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Real Estate with Amanda Mims

Providing practical, no-nonsense real estate information and advice for property owners, buyers, and sellers.

A Cy-Fair Real Estate Specialist, Resident & community-driven Professional on a mission to offer superior realty services & ensure a successful transaction.

What is Title Insurance?


January 16th, 2018



Title insurance provides financial protection against loss arising from problems connected to the title of your new property. Before you purchased your home it may have gone through several ownership changes. There may be a weak link at any point during that chain of ownership that could cause trouble for you. For example, there may be unpaid real estate taxes or other liens. Title insurance covers the insured party for any claims and legal fees that arise out of such problems.

There are two kinds of title policies. A 'Mortgagee's/Lender's Policy' that covers the lender, and an 'Owners Policy' that covers the purchaser. 

Check out the Texas basic premium title insurance rates at the Texas Department of Insurance.

So, do you have to have title insurance? Title insurance is only mandatory if you are taking out a mortgage, because all mortgage lenders require your title insurance to be in an equal amount to your loan. The full premium for the title insurance is paid at closing and the title insurance policy stays in effect until the loan is repaid.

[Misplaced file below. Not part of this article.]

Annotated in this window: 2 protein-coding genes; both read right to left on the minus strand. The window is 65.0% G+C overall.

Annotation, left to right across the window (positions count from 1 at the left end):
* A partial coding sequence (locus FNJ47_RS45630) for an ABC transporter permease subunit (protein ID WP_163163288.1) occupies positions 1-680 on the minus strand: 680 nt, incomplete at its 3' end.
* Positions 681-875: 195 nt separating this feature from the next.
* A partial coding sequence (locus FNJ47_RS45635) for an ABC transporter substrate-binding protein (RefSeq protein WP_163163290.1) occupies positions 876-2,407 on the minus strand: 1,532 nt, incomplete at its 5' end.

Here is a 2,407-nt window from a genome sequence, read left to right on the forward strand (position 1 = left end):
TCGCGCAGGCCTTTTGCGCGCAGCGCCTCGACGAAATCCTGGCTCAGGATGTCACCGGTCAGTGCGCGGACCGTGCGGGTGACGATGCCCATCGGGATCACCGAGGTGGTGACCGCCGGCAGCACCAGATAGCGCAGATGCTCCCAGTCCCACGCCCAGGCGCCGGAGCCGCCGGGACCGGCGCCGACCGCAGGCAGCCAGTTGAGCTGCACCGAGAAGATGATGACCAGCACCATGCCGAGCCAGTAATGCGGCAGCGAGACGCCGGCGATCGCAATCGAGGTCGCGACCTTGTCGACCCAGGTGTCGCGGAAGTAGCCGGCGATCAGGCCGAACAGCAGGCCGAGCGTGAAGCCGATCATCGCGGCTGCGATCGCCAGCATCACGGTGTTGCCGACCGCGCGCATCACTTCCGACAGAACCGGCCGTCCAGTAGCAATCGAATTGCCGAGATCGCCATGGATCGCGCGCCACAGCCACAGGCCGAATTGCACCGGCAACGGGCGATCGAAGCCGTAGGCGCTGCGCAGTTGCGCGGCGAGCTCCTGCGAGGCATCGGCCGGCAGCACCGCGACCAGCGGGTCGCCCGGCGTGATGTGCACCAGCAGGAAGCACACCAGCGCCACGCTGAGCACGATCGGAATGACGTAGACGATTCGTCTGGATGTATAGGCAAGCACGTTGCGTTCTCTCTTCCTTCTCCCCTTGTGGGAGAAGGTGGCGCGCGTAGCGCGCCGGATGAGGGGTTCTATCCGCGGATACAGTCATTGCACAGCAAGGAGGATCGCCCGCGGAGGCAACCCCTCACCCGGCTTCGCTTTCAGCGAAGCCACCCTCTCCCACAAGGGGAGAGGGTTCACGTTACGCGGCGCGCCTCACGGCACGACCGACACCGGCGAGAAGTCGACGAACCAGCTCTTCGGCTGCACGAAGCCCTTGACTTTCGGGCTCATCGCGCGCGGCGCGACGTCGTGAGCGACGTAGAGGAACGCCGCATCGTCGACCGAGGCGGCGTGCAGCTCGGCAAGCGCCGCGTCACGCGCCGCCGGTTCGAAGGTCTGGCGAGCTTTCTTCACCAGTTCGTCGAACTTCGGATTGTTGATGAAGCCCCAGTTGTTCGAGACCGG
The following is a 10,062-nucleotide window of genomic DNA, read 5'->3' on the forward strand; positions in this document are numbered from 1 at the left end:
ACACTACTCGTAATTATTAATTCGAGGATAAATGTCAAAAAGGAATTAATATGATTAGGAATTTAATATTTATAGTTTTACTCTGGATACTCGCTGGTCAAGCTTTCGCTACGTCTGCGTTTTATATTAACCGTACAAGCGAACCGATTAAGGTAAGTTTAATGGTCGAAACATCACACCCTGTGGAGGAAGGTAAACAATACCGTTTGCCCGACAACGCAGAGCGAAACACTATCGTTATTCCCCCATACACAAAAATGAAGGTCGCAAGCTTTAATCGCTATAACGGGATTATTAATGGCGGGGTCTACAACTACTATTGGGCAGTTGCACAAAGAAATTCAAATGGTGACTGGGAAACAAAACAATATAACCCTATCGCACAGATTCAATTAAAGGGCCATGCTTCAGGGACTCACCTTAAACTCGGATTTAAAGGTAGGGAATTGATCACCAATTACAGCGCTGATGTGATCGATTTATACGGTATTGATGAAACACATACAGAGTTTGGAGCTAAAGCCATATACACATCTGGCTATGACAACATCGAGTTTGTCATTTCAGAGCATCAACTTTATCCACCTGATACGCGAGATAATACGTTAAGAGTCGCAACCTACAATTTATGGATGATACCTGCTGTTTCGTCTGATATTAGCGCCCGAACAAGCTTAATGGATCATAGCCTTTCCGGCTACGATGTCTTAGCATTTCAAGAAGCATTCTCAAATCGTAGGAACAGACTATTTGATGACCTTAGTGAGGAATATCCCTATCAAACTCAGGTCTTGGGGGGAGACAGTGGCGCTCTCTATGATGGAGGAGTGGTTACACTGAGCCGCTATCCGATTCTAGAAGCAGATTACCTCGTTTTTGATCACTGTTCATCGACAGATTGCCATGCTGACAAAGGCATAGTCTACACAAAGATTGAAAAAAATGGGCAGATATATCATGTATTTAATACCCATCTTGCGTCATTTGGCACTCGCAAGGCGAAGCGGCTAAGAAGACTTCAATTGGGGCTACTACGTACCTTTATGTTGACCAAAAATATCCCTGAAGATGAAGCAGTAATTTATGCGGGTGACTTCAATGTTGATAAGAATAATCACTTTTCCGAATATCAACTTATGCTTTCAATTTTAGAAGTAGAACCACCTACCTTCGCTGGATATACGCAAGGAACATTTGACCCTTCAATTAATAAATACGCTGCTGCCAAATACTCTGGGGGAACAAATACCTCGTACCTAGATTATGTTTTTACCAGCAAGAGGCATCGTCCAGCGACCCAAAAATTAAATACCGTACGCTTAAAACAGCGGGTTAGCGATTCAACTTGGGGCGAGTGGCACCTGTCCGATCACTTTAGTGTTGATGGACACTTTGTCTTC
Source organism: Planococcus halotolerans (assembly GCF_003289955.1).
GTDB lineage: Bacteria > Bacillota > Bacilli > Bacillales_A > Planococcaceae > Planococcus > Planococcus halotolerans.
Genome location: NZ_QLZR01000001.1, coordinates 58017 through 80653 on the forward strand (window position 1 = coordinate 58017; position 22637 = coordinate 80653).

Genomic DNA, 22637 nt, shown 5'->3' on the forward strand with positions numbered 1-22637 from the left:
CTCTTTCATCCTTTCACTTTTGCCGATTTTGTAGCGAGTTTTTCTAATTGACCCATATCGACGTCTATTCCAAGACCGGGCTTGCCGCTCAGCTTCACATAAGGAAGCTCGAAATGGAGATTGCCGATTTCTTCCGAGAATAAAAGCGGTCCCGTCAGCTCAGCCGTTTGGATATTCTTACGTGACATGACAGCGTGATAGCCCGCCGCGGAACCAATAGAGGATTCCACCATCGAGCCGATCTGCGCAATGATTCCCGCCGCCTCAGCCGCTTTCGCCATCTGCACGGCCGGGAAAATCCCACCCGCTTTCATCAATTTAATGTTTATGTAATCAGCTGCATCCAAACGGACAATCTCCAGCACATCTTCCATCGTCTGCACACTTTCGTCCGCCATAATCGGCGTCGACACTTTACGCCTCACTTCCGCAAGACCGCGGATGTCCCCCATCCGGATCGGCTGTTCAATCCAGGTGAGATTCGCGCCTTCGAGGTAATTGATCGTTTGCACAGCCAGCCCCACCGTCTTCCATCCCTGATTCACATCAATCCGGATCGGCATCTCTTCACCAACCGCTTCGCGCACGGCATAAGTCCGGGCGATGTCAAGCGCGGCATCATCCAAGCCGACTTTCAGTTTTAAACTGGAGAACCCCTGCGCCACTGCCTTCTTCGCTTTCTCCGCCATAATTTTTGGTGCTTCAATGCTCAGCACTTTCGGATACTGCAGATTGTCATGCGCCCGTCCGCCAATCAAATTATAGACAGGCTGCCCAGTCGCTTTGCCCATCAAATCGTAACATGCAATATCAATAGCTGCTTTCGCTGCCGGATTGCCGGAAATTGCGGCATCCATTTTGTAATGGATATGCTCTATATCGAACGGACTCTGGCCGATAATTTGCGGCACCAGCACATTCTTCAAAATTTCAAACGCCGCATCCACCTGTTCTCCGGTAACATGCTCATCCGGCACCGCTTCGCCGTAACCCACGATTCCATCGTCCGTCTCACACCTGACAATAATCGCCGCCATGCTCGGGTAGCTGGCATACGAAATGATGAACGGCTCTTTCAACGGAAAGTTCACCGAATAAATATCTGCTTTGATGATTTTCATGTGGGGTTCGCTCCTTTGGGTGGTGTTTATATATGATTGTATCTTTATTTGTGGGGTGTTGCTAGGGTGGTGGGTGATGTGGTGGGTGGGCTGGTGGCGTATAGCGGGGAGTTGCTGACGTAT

As with mortgage insurance, it protects the lender, but the purchaser pays the premium. The required mortgagee policy protects the lender up to the amount of the mortgage, but it doesn't protect your equity in the property. For that, you need an owner's title policy for the full value of the home. In many areas, home sellers pay for the owner's title policy as part of their obligation to deliver 'good title' to the home buyer. In other areas, borrowers must buy it as an add-on to the lender's policy.

The standard title insurance policy does not cover the owner for matters that arise after closing, which is a weakness. Many events beyond your control can reduce the value of your house after you buy it. If it is a newly constructed house, subcontractors claiming they had not been paid by the builder may place a lien on the house. Also, a neighbor could build on your land without your knowledge, thereby adversely possessing and eventually taking your land. Or, you may be told that you must correct a zoning violation of the previous owner.

As always, working with a knowledgeable REALTOR® can help you avoid potential problems. Please feel free to call, text, or email with any questions. 832-517-0988

Wondering what your home could sell for in today's real estate market? REQUEST A FREE HOME VALUATION TODAY!


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Disclaimer : The views and opinions expressed in this blog are those of the author and do not necessarily reflect the official policy or position of the Houston Association of REALTORS®
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